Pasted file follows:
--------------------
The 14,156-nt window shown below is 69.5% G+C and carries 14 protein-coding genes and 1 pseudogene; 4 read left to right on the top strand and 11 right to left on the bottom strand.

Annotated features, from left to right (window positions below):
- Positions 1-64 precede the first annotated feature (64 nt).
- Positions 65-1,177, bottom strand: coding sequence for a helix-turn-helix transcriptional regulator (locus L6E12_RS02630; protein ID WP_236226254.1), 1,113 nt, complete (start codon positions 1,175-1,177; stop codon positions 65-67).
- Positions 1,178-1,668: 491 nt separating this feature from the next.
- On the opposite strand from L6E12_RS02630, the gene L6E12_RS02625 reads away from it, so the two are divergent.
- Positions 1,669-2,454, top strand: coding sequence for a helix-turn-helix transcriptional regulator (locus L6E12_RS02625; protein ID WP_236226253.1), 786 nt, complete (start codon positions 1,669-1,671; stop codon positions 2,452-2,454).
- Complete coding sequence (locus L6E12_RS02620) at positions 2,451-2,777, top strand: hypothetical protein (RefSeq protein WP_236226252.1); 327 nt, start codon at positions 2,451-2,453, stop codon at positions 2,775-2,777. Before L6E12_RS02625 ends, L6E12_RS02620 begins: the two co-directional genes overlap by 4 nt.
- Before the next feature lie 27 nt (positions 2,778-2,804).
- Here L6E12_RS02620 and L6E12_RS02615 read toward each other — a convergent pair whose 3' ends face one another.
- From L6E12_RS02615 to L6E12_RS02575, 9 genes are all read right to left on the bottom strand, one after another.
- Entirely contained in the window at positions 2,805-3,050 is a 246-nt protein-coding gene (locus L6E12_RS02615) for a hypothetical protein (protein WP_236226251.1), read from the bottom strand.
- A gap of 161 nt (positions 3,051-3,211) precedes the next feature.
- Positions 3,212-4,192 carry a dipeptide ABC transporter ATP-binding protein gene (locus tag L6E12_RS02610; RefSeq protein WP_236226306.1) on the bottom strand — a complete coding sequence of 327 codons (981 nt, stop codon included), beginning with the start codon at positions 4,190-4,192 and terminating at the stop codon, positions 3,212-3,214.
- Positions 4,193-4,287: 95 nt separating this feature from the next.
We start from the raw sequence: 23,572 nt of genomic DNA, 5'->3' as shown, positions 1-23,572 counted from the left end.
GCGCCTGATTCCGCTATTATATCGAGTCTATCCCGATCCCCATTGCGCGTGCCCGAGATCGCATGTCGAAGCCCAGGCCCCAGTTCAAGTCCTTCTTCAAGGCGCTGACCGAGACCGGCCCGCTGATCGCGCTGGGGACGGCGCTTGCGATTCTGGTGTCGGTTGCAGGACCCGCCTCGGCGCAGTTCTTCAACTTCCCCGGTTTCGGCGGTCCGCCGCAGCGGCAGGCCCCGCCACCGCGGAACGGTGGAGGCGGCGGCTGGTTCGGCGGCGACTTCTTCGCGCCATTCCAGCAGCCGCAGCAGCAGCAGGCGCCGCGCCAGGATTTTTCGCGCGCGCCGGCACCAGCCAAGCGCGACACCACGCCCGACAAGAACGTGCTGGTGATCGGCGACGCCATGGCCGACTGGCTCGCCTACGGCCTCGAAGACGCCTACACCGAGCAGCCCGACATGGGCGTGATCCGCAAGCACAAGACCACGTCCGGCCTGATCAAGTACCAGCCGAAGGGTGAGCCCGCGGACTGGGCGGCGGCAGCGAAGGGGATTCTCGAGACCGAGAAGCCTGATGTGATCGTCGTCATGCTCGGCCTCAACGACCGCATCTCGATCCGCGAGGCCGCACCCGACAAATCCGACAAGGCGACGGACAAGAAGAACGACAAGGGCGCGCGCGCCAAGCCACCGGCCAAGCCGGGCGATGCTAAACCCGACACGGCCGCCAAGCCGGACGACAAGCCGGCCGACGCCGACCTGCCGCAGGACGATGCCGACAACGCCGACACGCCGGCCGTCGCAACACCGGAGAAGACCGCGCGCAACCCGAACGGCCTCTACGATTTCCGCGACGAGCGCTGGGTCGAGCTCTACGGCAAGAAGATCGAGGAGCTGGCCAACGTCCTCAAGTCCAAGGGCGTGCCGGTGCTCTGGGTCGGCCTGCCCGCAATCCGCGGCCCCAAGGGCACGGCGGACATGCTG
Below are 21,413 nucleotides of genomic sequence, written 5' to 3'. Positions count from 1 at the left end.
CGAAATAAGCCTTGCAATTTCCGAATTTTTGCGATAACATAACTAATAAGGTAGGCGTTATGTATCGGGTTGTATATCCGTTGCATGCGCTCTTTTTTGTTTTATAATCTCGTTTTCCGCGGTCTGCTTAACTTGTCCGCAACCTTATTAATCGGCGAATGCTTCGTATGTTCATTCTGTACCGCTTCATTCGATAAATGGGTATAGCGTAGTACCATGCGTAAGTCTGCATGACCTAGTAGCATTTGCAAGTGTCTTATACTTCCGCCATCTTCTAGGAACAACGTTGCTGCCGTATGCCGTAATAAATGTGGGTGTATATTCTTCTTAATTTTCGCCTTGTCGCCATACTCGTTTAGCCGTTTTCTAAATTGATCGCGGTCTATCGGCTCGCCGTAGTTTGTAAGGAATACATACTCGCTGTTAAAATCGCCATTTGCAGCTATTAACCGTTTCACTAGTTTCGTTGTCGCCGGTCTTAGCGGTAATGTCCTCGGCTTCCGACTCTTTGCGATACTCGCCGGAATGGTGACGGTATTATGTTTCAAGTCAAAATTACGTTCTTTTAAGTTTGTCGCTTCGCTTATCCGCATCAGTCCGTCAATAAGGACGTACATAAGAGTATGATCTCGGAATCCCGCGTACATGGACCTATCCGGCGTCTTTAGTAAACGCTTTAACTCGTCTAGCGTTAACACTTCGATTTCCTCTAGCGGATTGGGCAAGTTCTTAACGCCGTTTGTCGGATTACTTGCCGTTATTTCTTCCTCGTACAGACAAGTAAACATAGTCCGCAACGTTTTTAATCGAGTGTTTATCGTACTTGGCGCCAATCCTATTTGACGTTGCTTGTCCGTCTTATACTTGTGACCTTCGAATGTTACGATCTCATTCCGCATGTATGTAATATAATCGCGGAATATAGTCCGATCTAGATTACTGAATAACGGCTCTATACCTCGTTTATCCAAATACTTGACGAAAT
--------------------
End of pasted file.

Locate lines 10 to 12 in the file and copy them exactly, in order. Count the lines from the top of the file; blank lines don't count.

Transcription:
- Here L6E12_RS02620 and L6E12_RS02615 read toward each other — a convergent pair whose 3' ends face one another.
- From L6E12_RS02615 to L6E12_RS02575, 9 genes are all read right to left on the bottom strand, one after another.
- Entirely contained in the window at positions 2,805-3,050 is a 246-nt protein-coding gene (locus L6E12_RS02615) for a hypothetical protein (protein WP_236226251.1), read from the bottom strand.